Glass Bottles Shatter and Spray Paint All Over Slough Bridge, Says Caltrans
Yesterday, motorists (this reporter included) noticed a fresh coat of paint splattered over the northbound side of Slough Bridge. Well, Caltrans thinks it may have found the cause.
Photos and information from Caltrans District 1:
Remember all the paint that started showing up on our bridges and highways about a year ago? Some more recently showed up on the northbound Eureka Slough bridge along U.S. Highway 101 in Humboldt County.
Previously, we mentioned that we had concerns about paint running off of the bridges and into our natural resources, such as our rivers, lagoons, and bays, causing damage to the area’s ecology. We also cited safety concerns that wet paint may, conceivably, cause traction issues for some road users. We ALSO noted that wet paint can be splashed up onto vehicles, requiring the paint to be quickly washed off before it could cause damage to paint jobs or undercarriages. Furthermore, it does pose a distraction to drivers; any time you take a second to check out the paint splashes and you think “oh, that’s different,” you’re not paying attention to the vehicles around you or the conditions on the roadway ahead. Paint splashed on the center line of a bridge also contributed to a collision near Rio Dell last year, when a driver noted that they had difficulty being able to tell where their lane ended prior to the collision occurring.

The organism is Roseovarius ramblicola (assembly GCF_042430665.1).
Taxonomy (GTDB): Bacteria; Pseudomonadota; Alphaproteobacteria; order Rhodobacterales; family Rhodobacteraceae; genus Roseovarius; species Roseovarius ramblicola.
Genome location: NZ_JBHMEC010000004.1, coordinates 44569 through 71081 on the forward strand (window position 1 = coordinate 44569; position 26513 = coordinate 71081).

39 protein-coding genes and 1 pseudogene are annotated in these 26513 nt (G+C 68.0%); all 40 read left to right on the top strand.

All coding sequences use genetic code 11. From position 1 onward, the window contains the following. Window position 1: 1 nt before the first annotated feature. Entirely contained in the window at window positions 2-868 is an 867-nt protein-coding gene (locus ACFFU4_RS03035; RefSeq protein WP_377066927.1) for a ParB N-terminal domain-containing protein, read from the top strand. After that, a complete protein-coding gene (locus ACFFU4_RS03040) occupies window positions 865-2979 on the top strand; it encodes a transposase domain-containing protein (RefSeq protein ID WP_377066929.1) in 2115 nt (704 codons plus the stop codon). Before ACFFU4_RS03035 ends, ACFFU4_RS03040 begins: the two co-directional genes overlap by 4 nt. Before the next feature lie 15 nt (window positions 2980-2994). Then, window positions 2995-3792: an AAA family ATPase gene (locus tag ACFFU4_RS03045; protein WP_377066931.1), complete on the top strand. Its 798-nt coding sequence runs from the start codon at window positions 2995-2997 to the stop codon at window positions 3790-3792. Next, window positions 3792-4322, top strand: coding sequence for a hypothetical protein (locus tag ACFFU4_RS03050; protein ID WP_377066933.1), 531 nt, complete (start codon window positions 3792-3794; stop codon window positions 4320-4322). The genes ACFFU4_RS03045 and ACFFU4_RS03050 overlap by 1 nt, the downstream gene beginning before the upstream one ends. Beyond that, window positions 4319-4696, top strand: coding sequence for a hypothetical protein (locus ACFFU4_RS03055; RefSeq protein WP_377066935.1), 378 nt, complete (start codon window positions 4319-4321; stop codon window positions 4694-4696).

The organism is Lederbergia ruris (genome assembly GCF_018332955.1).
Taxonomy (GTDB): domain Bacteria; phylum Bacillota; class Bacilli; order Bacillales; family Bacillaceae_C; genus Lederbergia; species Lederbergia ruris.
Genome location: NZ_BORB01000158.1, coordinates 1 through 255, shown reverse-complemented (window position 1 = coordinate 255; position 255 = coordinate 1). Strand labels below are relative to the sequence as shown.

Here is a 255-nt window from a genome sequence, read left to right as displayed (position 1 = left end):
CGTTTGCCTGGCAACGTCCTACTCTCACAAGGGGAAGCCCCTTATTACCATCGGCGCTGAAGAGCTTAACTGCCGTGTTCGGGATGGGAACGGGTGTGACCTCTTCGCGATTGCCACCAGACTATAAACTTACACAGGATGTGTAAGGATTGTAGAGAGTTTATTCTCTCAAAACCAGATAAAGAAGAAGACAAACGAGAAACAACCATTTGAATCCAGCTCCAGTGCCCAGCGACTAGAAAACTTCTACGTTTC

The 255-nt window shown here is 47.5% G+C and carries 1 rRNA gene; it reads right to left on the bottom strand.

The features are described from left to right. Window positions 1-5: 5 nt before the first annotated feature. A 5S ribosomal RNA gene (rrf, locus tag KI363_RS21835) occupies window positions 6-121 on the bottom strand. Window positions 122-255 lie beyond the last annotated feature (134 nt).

We’d suspected that the vandals responsible for the damage had been using balloons to splatter the paint along the roadway, but when we headed out to document today’s damage, we finally found that this most recent round of vandalism utilized glass bottles filled with paint.
The bottles shatter, splattering the paint across the bridge and leaving a bunch of sharp glass shards along the side of the road. This poses a considerable hazard to the motorists, cyclists, and pedestrians who regularly use the bridge. Bike tires are especially vulnerable and can easily be punctured by the glass, putting cyclists at risk on the highway. Many pedestrians use the bridge to cross from Jacobs Avenue into Eureka, and they’re not all wearing the durable work boots that our crews are. And yes – that glass can wind up in our bay, as well.
If you have information about who may be responsible, please contact us at 707-445-6600 or contact law enforcement (EPD: 707-441-4060, CHP: (707) 822-5981).